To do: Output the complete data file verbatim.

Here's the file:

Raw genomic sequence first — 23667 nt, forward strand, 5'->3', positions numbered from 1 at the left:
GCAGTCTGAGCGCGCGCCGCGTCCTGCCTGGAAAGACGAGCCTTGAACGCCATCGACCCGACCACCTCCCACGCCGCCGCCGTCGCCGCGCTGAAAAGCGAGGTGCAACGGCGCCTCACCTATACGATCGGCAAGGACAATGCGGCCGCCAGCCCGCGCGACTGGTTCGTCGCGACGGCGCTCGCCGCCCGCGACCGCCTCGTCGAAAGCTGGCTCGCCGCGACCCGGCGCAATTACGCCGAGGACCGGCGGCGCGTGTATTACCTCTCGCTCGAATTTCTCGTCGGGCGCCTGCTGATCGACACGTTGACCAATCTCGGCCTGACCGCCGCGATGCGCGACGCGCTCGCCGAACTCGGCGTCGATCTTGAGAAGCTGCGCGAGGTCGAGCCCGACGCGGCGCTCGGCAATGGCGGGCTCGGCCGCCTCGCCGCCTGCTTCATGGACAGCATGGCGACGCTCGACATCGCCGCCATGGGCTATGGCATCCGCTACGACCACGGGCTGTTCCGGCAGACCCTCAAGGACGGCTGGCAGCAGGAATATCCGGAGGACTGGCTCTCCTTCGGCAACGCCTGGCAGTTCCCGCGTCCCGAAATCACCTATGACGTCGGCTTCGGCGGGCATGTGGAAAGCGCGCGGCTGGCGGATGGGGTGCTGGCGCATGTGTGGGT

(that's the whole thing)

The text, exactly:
Raw genomic sequence first — 23667 nt, forward strand, 5'->3', positions numbered from 1 at the left:
GCAGTCTGAGCGCGCGCCGCGTCCTGCCTGGAAAGACGAGCCTTGAACGCCATCGACCCGACCACCTCCCACGCCGCCGCCGTCGCCGCGCTGAAAAGCGAGGTGCAACGGCGCCTCACCTATACGATCGGCAAGGACAATGCGGCCGCCAGCCCGCGCGACTGGTTCGTCGCGACGGCGCTCGCCGCCCGCGACCGCCTCGTCGAAAGCTGGCTCGCCGCGACCCGGCGCAATTACGCCGAGGACCGGCGGCGCGTGTATTACCTCTCGCTCGAATTTCTCGTCGGGCGCCTGCTGATCGACACGTTGACCAATCTCGGCCTGACCGCCGCGATGCGCGACGCGCTCGCCGAACTCGGCGTCGATCTTGAGAAGCTGCGCGAGGTCGAGCCCGACGCGGCGCTCGGCAATGGCGGGCTCGGCCGCCTCGCCGCCTGCTTCATGGACAGCATGGCGACGCTCGACATCGCCGCCATGGGCTATGGCATCCGCTACGACCACGGGCTGTTCCGGCAGACCCTCAAGGACGGCTGGCAGCAGGAATATCCGGAGGACTGGCTCTCCTTCGGCAACGCCTGGCAGTTCCCGCGTCCCGAAATCACCTATGACGTCGGCTTCGGCGGGCATGTGGAAAGCGCGCGGCTGGCGGATGGGGTGCTGGCGCATGTGTGGGT